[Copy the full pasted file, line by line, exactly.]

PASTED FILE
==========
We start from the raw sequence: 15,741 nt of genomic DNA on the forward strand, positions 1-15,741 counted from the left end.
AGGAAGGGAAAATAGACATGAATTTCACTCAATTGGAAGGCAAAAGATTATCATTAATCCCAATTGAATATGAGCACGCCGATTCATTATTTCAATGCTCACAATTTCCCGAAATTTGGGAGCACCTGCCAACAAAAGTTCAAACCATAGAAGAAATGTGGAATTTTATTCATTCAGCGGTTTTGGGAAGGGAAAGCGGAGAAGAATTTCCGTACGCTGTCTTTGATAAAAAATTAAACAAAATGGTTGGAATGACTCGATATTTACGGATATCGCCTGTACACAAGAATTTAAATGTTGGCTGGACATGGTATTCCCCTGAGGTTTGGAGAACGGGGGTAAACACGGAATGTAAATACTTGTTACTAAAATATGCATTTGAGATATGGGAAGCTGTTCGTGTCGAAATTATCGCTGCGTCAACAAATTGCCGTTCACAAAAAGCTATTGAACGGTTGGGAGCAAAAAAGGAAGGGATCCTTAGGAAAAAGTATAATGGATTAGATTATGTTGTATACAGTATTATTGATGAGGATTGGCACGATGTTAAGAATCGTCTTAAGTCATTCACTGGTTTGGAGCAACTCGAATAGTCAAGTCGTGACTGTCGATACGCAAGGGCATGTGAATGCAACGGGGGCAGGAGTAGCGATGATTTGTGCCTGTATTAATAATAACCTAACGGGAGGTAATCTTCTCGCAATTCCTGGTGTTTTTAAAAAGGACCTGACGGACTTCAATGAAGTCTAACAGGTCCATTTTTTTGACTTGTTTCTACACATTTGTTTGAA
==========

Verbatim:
We start from the raw sequence: 15,741 nt of genomic DNA on the forward strand, positions 1-15,741 counted from the left end.
AGGAAGGGAAAATAGACATGAATTTCACTCAATTGGAAGGCAAAAGATTATCATTAATCCCAATTGAATATGAGCACGCCGATTCATTATTTCAATGCTCACAATTTCCCGAAATTTGGGAGCACCTGCCAACAAAAGTTCAAACCATAGAAGAAATGTGGAATTTTATTCATTCAGCGGTTTTGGGAAGGGAAAGCGGAGAAGAATTTCCGTACGCTGTCTTTGATAAAAAATTAAACAAAATGGTTGGAATGACTCGATATTTACGGATATCGCCTGTACACAAGAATTTAAATGTTGGCTGGACATGGTATTCCCCTGAGGTTTGGAGAACGGGGGTAAACACGGAATGTAAATACTTGTTACTAAAATATGCATTTGAGATATGGGAAGCTGTTCGTGTCGAAATTATCGCTGCGTCAACAAATTGCCGTTCACAAAAAGCTATTGAACGGTTGGGAGCAAAAAAGGAAGGGATCCTTAGGAAAAAGTATAATGGATTAGATTATGTTGTATACAGTATTATTGATGAGGATTGGCACGATGTTAAGAATCGTCTTAAGTCATTCACTGGTTTGGAGCAACTCGAATAGTCAAGTCGTGACTGTCGATACGCAAGGGCATGTGAATGCAACGGGGGCAGGAGTAGCGATGATTTGTGCCTGTATTAATAATAACCTAACGGGAGGTAATCTTCTCGCAATTCCTGGTGTTTTTAAAAAGGACCTGACGGACTTCAATGAAGTCTAACAGGTCCATTTTTTTGACTTGTTTCTACACATTTGTTTGAA